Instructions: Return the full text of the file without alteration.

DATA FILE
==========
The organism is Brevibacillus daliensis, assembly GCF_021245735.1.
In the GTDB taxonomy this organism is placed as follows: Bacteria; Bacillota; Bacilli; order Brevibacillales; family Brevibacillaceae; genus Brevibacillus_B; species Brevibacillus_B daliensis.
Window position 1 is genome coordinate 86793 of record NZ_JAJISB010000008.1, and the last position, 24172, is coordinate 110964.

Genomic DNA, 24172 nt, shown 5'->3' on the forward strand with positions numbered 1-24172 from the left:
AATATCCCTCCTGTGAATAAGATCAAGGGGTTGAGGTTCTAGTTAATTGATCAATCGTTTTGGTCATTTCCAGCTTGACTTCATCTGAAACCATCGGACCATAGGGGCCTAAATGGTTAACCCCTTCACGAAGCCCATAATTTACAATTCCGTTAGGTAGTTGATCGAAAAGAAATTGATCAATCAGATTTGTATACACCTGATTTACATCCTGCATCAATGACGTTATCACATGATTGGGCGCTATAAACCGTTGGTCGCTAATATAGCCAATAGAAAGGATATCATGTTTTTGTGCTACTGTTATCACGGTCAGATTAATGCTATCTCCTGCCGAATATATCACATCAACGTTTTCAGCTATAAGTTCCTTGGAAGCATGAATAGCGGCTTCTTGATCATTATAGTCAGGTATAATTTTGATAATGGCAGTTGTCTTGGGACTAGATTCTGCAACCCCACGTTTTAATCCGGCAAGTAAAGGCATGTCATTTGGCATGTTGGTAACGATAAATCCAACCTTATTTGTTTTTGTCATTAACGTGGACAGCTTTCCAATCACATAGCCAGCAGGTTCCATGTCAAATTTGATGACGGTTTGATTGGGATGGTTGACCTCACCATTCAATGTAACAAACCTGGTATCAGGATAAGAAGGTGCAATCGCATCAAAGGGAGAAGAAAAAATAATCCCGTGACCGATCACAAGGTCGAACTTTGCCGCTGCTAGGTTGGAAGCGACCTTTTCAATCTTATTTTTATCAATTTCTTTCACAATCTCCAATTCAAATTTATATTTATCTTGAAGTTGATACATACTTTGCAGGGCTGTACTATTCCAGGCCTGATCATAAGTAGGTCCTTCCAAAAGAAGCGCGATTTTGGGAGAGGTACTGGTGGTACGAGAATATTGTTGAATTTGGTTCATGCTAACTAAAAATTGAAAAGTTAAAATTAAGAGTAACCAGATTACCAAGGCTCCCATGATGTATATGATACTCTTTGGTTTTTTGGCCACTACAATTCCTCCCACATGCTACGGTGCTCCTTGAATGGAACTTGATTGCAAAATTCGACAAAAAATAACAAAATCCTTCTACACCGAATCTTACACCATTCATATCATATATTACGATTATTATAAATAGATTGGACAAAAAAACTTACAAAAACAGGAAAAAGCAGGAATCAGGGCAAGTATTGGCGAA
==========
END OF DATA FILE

The organism is Brevibacillus daliensis, assembly GCF_021245735.1.
In the GTDB taxonomy this organism is placed as follows: Bacteria; Bacillota; Bacilli; order Brevibacillales; family Brevibacillaceae; genus Brevibacillus_B; species Brevibacillus_B daliensis.
Window position 1 is genome coordinate 86793 of record NZ_JAJISB010000008.1, and the last position, 24172, is coordinate 110964.

Genomic DNA, 24172 nt, shown 5'->3' on the forward strand with positions numbered 1-24172 from the left:
AATATCCCTCCTGTGAATAAGATCAAGGGGTTGAGGTTCTAGTTAATTGATCAATCGTTTTGGTCATTTCCAGCTTGACTTCATCTGAAACCATCGGACCATAGGGGCCTAAATGGTTAACCCCTTCACGAAGCCCATAATTTACAATTCCGTTAGGTAGTTGATCGAAAAGAAATTGATCAATCAGATTTGTATACACCTGATTTACATCCTGCATCAATGACGTTATCACATGATTGGGCGCTATAAACCGTTGGTCGCTAATATAGCCAATAGAAAGGATATCATGTTTTTGTGCTACTGTTATCACGGTCAGATTAATGCTATCTCCTGCCGAATATATCACATCAACGTTTTCAGCTATAAGTTCCTTGGAAGCATGAATAGCGGCTTCTTGATCATTATAGTCAGGTATAATTTTGATAATGGCAGTTGTCTTGGGACTAGATTCTGCAACCCCACGTTTTAATCCGGCAAGTAAAGGCATGTCATTTGGCATGTTGGTAACGATAAATCCAACCTTATTTGTTTTTGTCATTAACGTGGACAGCTTTCCAATCACATAGCCAGCAGGTTCCATGTCAAATTTGATGACGGTTTGATTGGGATGGTTGACCTCACCATTCAATGTAACAAACCTGGTATCAGGATAAGAAGGTGCAATCGCATCAAAGGGAGAAGAAAAAATAATCCCGTGACCGATCACAAGGTCGAACTTTGCCGCTGCTAGGTTGGAAGCGACCTTTTCAATCTTATTTTTATCAATTTCTTTCACAATCTCCAATTCAAATTTATATTTATCTTGAAGTTGATACATACTTTGCAGGGCTGTACTATTCCAGGCCTGATCATAAGTAGGTCCTTCCAAAAGAAGCGCGATTTTGGGAGAGGTACTGGTGGTACGAGAATATTGTTGAATTTGGTTCATGCTAACTAAAAATTGAAAAGTTAAAATTAAGAGTAACCAGATTACCAAGGCTCCCATGATGTATATGATACTCTTTGGTTTTTTGGCCACTACAATTCCTCCCACATGCTACGGTGCTCCTTGAATGGAACTTGATTGCAAAATTCGACAAAAAATAACAAAATCCTTCTACACCGAATCTTACACCATTCATATCATATATTACGATTATTATAAATAGATTGGACAAAAAAACTTACAAAAACAGGAAAAAGCAGGAATCAGGGCAAGTATTGGCGAA